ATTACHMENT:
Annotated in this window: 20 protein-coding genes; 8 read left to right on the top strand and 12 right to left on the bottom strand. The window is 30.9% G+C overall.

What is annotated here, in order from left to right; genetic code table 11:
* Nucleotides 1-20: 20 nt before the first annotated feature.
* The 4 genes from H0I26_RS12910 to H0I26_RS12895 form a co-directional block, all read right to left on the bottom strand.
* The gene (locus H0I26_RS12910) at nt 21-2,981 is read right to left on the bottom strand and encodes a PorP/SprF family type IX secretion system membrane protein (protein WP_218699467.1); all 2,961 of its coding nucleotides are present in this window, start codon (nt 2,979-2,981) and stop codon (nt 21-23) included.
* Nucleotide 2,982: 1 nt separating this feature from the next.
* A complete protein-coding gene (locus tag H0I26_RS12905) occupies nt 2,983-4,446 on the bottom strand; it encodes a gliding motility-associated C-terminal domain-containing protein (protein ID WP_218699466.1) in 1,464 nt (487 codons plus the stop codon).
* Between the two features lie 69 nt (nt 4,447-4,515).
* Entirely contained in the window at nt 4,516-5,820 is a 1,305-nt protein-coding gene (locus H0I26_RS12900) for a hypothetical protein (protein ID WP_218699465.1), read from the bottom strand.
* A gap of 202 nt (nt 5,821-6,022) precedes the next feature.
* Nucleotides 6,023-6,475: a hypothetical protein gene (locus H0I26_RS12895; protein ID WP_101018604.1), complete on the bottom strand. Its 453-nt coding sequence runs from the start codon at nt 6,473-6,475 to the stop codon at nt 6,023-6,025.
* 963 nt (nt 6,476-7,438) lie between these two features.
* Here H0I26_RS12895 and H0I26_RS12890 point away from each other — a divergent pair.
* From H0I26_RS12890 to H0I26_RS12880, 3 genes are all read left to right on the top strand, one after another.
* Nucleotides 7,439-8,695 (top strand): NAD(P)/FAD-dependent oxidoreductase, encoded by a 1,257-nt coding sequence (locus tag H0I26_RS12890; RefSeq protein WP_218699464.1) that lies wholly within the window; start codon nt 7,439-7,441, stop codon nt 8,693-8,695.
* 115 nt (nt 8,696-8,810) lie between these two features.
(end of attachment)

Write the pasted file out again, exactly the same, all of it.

Annotated in this window: 20 protein-coding genes; 8 read left to right on the top strand and 12 right to left on the bottom strand. The window is 30.9% G+C overall.

What is annotated here, in order from left to right; genetic code table 11:
* Nucleotides 1-20: 20 nt before the first annotated feature.
* The 4 genes from H0I26_RS12910 to H0I26_RS12895 form a co-directional block, all read right to left on the bottom strand.
* The gene (locus H0I26_RS12910) at nt 21-2,981 is read right to left on the bottom strand and encodes a PorP/SprF family type IX secretion system membrane protein (protein WP_218699467.1); all 2,961 of its coding nucleotides are present in this window, start codon (nt 2,979-2,981) and stop codon (nt 21-23) included.
* Nucleotide 2,982: 1 nt separating this feature from the next.
* A complete protein-coding gene (locus tag H0I26_RS12905) occupies nt 2,983-4,446 on the bottom strand; it encodes a gliding motility-associated C-terminal domain-containing protein (protein ID WP_218699466.1) in 1,464 nt (487 codons plus the stop codon).
* Between the two features lie 69 nt (nt 4,447-4,515).
* Entirely contained in the window at nt 4,516-5,820 is a 1,305-nt protein-coding gene (locus H0I26_RS12900) for a hypothetical protein (protein ID WP_218699465.1), read from the bottom strand.
* A gap of 202 nt (nt 5,821-6,022) precedes the next feature.
* Nucleotides 6,023-6,475: a hypothetical protein gene (locus H0I26_RS12895; protein ID WP_101018604.1), complete on the bottom strand. Its 453-nt coding sequence runs from the start codon at nt 6,473-6,475 to the stop codon at nt 6,023-6,025.
* 963 nt (nt 6,476-7,438) lie between these two features.
* Here H0I26_RS12895 and H0I26_RS12890 point away from each other — a divergent pair.
* From H0I26_RS12890 to H0I26_RS12880, 3 genes are all read left to right on the top strand, one after another.
* Nucleotides 7,439-8,695 (top strand): NAD(P)/FAD-dependent oxidoreductase, encoded by a 1,257-nt coding sequence (locus tag H0I26_RS12890; RefSeq protein WP_218699464.1) that lies wholly within the window; start codon nt 7,439-7,441, stop codon nt 8,693-8,695.
* 115 nt (nt 8,696-8,810) lie between these two features.